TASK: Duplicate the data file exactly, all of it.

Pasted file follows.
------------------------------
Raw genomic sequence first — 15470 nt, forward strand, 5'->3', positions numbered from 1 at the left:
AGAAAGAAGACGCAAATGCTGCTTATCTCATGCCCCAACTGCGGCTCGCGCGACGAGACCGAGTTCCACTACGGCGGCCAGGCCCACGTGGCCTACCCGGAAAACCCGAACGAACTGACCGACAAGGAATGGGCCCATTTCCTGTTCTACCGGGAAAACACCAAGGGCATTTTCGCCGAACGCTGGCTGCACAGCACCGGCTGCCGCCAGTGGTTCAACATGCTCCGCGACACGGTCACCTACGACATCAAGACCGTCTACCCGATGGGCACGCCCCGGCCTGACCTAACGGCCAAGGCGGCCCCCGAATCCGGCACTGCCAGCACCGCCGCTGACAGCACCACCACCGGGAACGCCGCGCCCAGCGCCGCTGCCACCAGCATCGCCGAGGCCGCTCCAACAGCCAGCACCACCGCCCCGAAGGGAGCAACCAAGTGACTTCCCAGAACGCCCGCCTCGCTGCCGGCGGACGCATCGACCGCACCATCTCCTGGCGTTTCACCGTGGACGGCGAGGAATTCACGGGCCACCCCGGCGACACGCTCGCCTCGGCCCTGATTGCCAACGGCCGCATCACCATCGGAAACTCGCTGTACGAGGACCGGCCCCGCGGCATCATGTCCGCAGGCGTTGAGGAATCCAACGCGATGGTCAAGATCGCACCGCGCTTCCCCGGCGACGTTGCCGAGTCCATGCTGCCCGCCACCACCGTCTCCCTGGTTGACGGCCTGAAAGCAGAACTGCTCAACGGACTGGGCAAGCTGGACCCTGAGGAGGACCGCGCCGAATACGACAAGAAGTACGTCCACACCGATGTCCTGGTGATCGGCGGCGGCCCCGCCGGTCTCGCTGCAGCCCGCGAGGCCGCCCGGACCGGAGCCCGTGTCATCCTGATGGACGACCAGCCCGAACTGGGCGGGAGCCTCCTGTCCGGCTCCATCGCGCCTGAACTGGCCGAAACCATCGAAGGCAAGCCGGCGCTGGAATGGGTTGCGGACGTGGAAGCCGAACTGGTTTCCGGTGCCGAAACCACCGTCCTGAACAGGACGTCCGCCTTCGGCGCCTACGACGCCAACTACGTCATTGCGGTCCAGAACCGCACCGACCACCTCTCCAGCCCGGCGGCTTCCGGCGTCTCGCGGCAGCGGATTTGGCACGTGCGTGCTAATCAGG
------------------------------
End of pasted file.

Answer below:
Raw genomic sequence first — 15470 nt, forward strand, 5'->3', positions numbered from 1 at the left:
AGAAAGAAGACGCAAATGCTGCTTATCTCATGCCCCAACTGCGGCTCGCGCGACGAGACCGAGTTCCACTACGGCGGCCAGGCCCACGTGGCCTACCCGGAAAACCCGAACGAACTGACCGACAAGGAATGGGCCCATTTCCTGTTCTACCGGGAAAACACCAAGGGCATTTTCGCCGAACGCTGGCTGCACAGCACCGGCTGCCGCCAGTGGTTCAACATGCTCCGCGACACGGTCACCTACGACATCAAGACCGTCTACCCGATGGGCACGCCCCGGCCTGACCTAACGGCCAAGGCGGCCCCCGAATCCGGCACTGCCAGCACCGCCGCTGACAGCACCACCACCGGGAACGCCGCGCCCAGCGCCGCTGCCACCAGCATCGCCGAGGCCGCTCCAACAGCCAGCACCACCGCCCCGAAGGGAGCAACCAAGTGACTTCCCAGAACGCCCGCCTCGCTGCCGGCGGACGCATCGACCGCACCATCTCCTGGCGTTTCACCGTGGACGGCGAGGAATTCACGGGCCACCCCGGCGACACGCTCGCCTCGGCCCTGATTGCCAACGGCCGCATCACCATCGGAAACTCGCTGTACGAGGACCGGCCCCGCGGCATCATGTCCGCAGGCGTTGAGGAATCCAACGCGATGGTCAAGATCGCACCGCGCTTCCCCGGCGACGTTGCCGAGTCCATGCTGCCCGCCACCACCGTCTCCCTGGTTGACGGCCTGAAAGCAGAACTGCTCAACGGACTGGGCAAGCTGGACCCTGAGGAGGACCGCGCCGAATACGACAAGAAGTACGTCCACACCGATGTCCTGGTGATCGGCGGCGGCCCCGCCGGTCTCGCTGCAGCCCGCGAGGCCGCCCGGACCGGAGCCCGTGTCATCCTGATGGACGACCAGCCCGAACTGGGCGGGAGCCTCCTGTCCGGCTCCATCGCGCCTGAACTGGCCGAAACCATCGAAGGCAAGCCGGCGCTGGAATGGGTTGCGGACGTGGAAGCCGAACTGGTTTCCGGTGCCGAAACCACCGTCCTGAACAGGACGTCCGCCTTCGGCGCCTACGACGCCAACTACGTCATTGCGGTCCAGAACCGCACCGACCACCTCTCCAGCCCGGCGGCTTCCGGCGTCTCGCGGCAGCGGATTTGGCACGTGCGTGCTAATCAGG